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Canadian minister criticised for ‘using bike as prop’ while attending parliament virtually

“Only a Conservative could see a bicycle as a partisan symbol,” said one “dumbfounded” MP

MPs’ Zoom backgrounds became a talking point during lockdown last year, whether it be the Damien Hirst portrait of the Queen that former Health Secretary Matt Hancock had in his office, SNP Westminster leader Ian Blackford’s Celtic FC memorabilia or Barnsley East MP Stephanie Peacock’s peacock-themed wallpaper – but now, a government minister in Canada has found himself under criticism for allegedly using a bike as a “prop” while virtually attending a debate at the country’s House of Commons.

During Question Period yesterday, Minister of the Environment and Climate Change Steven Guilbeault could be seen on screen with a purple Marinoni singlespeed bike hanging from a stand behind him, reports Canadian Cycling Magazine.

But the Conservative MP Ed Fast was distinctly unimpressed, and said that the minister was “presumably trying to make a statement about his environmental cred.”

Raising a point of order, he said: “We have a rule in the House. I believe it is a rule that has been consistently applied that props are not to be used by those of us speaking in the House.

“Wherever he was virtually, he was in a room where hanging behind him on the wall was a bicycle," he harrumphed.

“Presumably, he was trying to make a statement about his environmental cred. The point is there is a rule that we cannot do indirectly what we cannot do directly.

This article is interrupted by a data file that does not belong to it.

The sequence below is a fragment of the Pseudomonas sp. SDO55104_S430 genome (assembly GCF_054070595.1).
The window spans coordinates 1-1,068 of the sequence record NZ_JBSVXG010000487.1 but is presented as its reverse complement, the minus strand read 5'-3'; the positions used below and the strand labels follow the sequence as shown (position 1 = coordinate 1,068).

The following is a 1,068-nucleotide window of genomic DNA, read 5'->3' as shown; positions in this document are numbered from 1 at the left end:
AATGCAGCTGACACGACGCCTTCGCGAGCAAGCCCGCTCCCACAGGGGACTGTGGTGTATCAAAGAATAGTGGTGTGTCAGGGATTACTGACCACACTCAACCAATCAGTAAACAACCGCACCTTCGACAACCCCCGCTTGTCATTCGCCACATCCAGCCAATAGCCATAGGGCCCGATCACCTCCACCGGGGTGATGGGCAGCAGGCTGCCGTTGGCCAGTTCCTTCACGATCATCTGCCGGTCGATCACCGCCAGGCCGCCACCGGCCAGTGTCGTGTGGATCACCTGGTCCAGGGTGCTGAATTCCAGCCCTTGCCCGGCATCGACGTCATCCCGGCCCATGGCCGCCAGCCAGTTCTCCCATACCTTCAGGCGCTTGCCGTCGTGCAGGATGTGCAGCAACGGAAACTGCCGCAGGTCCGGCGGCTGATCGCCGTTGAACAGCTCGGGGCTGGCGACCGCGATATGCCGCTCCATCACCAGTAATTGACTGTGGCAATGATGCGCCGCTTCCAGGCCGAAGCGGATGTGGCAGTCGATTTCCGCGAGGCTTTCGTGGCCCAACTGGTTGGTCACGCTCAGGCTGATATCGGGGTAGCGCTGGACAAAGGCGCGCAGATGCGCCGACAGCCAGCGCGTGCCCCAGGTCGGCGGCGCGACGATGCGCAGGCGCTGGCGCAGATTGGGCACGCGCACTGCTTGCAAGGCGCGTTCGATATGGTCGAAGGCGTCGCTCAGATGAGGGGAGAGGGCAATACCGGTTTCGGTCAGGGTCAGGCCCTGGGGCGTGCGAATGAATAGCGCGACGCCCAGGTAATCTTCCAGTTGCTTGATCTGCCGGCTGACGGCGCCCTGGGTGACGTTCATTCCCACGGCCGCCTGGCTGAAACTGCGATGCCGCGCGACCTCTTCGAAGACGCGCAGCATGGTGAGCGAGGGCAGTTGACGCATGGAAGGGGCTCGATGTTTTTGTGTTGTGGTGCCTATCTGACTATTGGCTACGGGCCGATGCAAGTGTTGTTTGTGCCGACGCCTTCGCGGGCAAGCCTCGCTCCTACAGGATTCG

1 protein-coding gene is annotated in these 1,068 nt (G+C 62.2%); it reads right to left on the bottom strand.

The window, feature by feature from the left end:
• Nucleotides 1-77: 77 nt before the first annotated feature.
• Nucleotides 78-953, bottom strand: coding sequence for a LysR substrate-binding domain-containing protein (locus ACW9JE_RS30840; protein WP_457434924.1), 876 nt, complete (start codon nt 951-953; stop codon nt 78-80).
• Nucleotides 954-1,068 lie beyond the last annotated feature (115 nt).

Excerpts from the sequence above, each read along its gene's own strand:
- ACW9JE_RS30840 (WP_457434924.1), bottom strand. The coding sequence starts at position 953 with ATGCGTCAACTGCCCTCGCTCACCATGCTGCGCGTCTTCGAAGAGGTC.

"What the minister has done is blatantly use a prop because he is now doing it from the safety of some other room: perhaps his office or his basement. I would ask the Speaker to rule on this. I believe it is an abuse of the traditions of the House.”

New Democratic Party MP Daniel Blaikie replied: “I’m dumbfounded. Only a Conservative could see a bicycle as a partisan symbol.”

But Speaker Anthony Rota reminded MPs that “what is a prop is really perception by everyone who is watching,” and asked them all, whether physically in the House of Commons or attending virtually, “is to make the background as neutral as possible.”

Louis Plamondon, Canada’s longest serving MP, who represents the Bloc Quebecois party, said, “Perhaps the minister wanted to show us that he could not be in the House in person because his bicycle had a flat tyre?”

Guilbeault himself said that the bike – made in Montreal – was not questioned when he was heritage minister last year.

Writing on Twitter, he wondered whether he should “also remove my plants and books, other dangerous props.”

He continued: “The bike has been there long before we started doing virtual Parliament.

“In fact, it has also been there for months as I was taking questions as heritage minister. Strange that after almost a year, it’s become an issue.”

Simon joined as news editor in 2009 and is now the site’s community editor, acting as a link between the team producing the content and our readers. A law and languages graduate, published translator and former retail analyst, he has reported on issues as diverse as cycling-related court cases, anti-doping investigations, the latest developments in the bike industry and the sport’s biggest races. Now back in London full-time after 15 years living in Oxford and Cambridge, he loves cycling along the Thames but misses having his former riding buddy, Elodie the miniature schnauzer, in the basket in front of him.

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